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Screening for Social Needs: Addressing More than Health Conditions

By: Danielle Maholtz, DO, FAAP and Carley Riley, MD, MPP, MHS, FAAP

A movement is underway in medicine to provide more holistic patient care that addresses not only the clinical conditions of patients but also the upstream factors that impact health of people. The World Health Organization (WHO) has defined these upstream factors as social determinants of health (SDoH), “the conditions in which people are born, grow, live, work and age” which are “shaped by the distribution of money, power and resources” (1). Since then, these conditions have been categorized into five broad categories: economic instability, education, social and community context, health and health care and neighborhood and build environment (2). Included in this list are health factors which represent things we can change to improve health for all like opportunities for quality education, access to healthy foods and secure and affordable housing. According to the Robert Wood Johnson Foundation County Health Rankings and Roadmaps, 50% of social risk factors impacting health outcomes are health factors that can be targeted to improve general population health (3).

Improving health and achieving health equity require innovation in how children with unmet needs across these social determinant categories are identified. Screening tools have been validated for identification of these unmet social needs in pediatric outpatient offices. Recognition that patients with unmet social needs frequently have difficulties with outpatient follow up has led to efforts to screen in the acute care and inpatient settings. Children requiring critical care have been recognized as being at greater risk for unmet social needs than the general population, but no work has yet utilized screening to identify unmet social needs in the pediatric critical care population.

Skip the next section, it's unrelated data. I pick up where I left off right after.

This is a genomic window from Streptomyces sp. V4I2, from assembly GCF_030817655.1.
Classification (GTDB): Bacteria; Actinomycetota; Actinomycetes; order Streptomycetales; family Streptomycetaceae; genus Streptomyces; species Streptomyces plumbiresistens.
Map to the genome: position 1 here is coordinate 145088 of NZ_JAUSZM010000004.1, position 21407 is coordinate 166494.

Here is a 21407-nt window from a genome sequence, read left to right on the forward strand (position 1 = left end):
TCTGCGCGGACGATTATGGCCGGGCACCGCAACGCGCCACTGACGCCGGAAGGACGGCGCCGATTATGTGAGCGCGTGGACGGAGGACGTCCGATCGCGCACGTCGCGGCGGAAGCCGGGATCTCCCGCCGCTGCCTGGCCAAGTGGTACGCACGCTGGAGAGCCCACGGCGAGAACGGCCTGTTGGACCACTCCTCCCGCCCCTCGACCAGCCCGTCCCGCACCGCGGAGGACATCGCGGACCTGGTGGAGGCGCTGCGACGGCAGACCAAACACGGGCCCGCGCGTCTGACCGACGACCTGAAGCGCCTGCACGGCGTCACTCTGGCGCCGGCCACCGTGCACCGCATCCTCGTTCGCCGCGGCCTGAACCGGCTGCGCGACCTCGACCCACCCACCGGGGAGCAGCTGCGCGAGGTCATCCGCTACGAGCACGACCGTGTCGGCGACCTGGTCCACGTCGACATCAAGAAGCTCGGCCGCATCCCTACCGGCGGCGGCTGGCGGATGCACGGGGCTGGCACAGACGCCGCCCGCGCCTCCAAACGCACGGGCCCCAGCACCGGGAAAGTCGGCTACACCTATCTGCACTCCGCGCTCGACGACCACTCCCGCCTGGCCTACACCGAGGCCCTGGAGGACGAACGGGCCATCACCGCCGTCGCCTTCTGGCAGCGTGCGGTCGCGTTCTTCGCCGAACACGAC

To learn more about how these needs impact critically ill children and lead in the movement to address unmet social needs that impact child health and wellbeing, the Cincinnati Children’s Hospital Medical Center Pediatric Intensive Care Unit formed a multidisciplinary team of Pediatric Intensive Care physicians, advanced practice practitioners, nurses, and social workers. This team developed a process to screen children and their caregivers admitted to our intensive care unit for unmet social needs and then respond to identified needs. We recently received an American Academy of Pediatrics Section on Critical Care Small Project Award to support this effort. Since beginning the screening process in 2021, our unit has identified many patients with unmet social needs and connected their caregivers with hospital and community-based resources. There has been a positive response to the families involved in the process. Our future goals are to standardize and implement this screening process for all children admitted to our unit and to collaborate with the acute care and outpatient office teams to overlap our screening process with those already existent in other areas of the medical system.


1. Alderwick, H. and L.M. Gottlieb, Meanings and Misunderstandings: A Social Determinants of Health Lexicon for Health Care Systems. Milbank Q, 2019. 97(2): p. 407-419.
2. Sokol, R., et al., Screening Children for Social Determinants of Health: A Systematic Review. Pediatrics, 2019. 144(4).3.
3. “2020 County Health Rankings Key Findings Report.” County Health Rankings & Roadmaps,
Screening For Social Needs: Addressing More Than Health Conditions
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